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Why Kansas City Chiefs Selection Of Jonathan Baldwin Was Perfect Choice

Baldwin landed in exactly the spot to make him the most successful as an NFL receiver.

Everyone saw the need. No one saw the solution.

The Kansas City Chiefs selection of Pittsburgh wide receiver Jonathan Baldwin in the first round of April's NFL Draft took most fans and sportswriters by surprise simply because most mock drafts had the Chiefs addressing a different need with the No. 21 overall pick. Whether it was a right tackle (Gabe Carimi?) or outside linebacker (Akeem Ayers?), the Chiefs obviously needed another option at wideout besides Dwayne Bowe to counter the stout run defenses the Chiefs faced in late season losses to the Raiders and Ravens. Most just didn't believe there was one worth taking at such a draft position.

First came the trade down with the Cleveland Browns, which, in turn, led to a draft card with Baldwin's name written upon it. Suddenly, the Chiefs had their answer at a draft position that made sense as a value to match the need. And with some perspective to sit with the idea, as well as see the overall draft class, it's easy to see why Jonathan Baldwin was the perfect first round choice for the Chiefs.

1. Working with Todd Haley

The offensive experience and reputation of Chiefs head coach Todd Haley with wide receivers has already been covered both here and most recently by Adam Teicher in a great article at the Star. But it warrants a mention in a list like this that Haley's work in transforming both Larry Fitzgerald and Dwayne Bowe into Pro Bowl receivers serves Baldwin well. It's the disciplinarian meeting the undisciplined. The grindstone meeting the diva. And while both stereotypes are probably unfair in their ultimate assessment and blanket statements, there's enough truth there to make the match obvious.

The reality is that Baldwin would do well to realize the reputation that precedes him and follow Haley's instruction to the letter of the law, not only to right the PR ship attached to his name but to ultimately make him into the best receiver he can be. You'd better believe if Scott Pioli invested a first-round selection on Baldwin, it wasn't for him to serve as a sidenote to the offense. Eventually, Baldwin can shine as an elite receiver in a Kansas City uniform and that will only come when and if he's willing to put in the work.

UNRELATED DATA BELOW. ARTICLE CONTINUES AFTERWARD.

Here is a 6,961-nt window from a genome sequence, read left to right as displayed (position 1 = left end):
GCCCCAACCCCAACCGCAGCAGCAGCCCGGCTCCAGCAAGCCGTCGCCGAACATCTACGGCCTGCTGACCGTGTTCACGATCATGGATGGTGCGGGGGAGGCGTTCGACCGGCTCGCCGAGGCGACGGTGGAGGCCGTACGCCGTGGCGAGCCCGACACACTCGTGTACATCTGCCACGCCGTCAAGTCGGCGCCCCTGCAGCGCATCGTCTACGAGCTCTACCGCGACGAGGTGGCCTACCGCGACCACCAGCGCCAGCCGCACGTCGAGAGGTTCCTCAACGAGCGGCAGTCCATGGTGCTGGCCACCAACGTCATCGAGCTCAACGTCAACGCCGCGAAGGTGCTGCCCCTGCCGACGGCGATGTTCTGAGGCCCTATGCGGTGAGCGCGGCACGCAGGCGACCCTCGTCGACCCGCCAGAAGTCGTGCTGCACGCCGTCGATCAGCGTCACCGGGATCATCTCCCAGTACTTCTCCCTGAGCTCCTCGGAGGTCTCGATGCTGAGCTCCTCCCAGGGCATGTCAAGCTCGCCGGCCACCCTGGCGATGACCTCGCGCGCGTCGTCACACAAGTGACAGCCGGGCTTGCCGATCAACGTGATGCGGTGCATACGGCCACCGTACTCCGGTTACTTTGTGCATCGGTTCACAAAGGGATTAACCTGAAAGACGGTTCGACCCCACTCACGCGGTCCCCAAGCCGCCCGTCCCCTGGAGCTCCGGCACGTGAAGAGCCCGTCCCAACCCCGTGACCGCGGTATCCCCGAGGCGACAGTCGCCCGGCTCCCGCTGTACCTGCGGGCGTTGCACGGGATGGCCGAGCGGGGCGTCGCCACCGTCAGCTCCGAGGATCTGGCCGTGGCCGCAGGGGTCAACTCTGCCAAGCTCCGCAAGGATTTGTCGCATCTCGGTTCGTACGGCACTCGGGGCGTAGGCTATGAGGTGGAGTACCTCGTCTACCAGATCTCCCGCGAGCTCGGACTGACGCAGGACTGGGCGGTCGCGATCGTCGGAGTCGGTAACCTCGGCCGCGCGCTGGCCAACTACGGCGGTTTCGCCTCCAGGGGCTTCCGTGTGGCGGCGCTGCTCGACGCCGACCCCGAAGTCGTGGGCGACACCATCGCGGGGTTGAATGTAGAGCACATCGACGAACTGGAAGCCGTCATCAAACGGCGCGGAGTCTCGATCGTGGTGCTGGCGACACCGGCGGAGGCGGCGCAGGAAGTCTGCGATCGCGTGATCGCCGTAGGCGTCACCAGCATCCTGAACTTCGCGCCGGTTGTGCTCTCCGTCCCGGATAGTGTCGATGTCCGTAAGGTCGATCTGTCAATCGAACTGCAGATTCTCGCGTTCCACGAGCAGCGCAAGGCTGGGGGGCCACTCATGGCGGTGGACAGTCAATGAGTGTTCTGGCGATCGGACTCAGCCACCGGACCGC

2. Low Pressure Situation

As great as Dwayne Bowe's numbers were last season (his 15 touchdown receptions led all wide receivers in the NFL), this offense revolves around the KC running game and specifically Jamaal Charles' other-worldly abilities. Thomas Jones provides another grind-it-out runner to partner with Charles and rookie tight end Tony Moeaki even claimed his own percent of the offense last year as a surprisingly sure-handed receiver. Simply put, the Chiefs have offensive options. (Note: this doesn't even include last year's second round choice, Dexter McCluster, who has as much offensive potential as anyone).

Enter Jonathan Baldwin. Unlike many first-round rookies, the spotlight won't be on Baldwin in any major way. He can take time to learn the offense and develop his work habits instead of being thrown to the wolves. The Chiefs can utilize his talents in niche match-ups rather than place the burden of the passing game on his shoulders. In the process, Baldwin can grow and develop naturally and trust Haley's process to mature into the top flight receiver he was drafted to become.

3. Ideal Offensive Fit

As the vertical threat opposite Bowe's cut routes, quarterback Matt Cassel now has the ability to look over the top to an ideal physical specimen with the size, agility and strength to outman most secondary personnel one-on-one. With the double coverage Bowe faced last year, the Chiefs lone receiving option was taken out with no other option, and teams could simply stack the box with the rest of their defensive personnel. Baldwin gives the Chiefs a reprieve from both scenarios and opens up the field for every offensive skill position.

If Baldwin goes with the team flow and arrives as good as advertised, the Chiefs are a much better offensive team than they were last season. Fans have longed for a dynamic receiving threat opposite Bowe for some time, but the cost or risk or timing in acquiring players via trade like Santonio Holmes or Anquan Boldin just haven't worked to this point. Jonathan Baldwin finally fills that role as the ideal pick that didn't seem so ideal at first glance.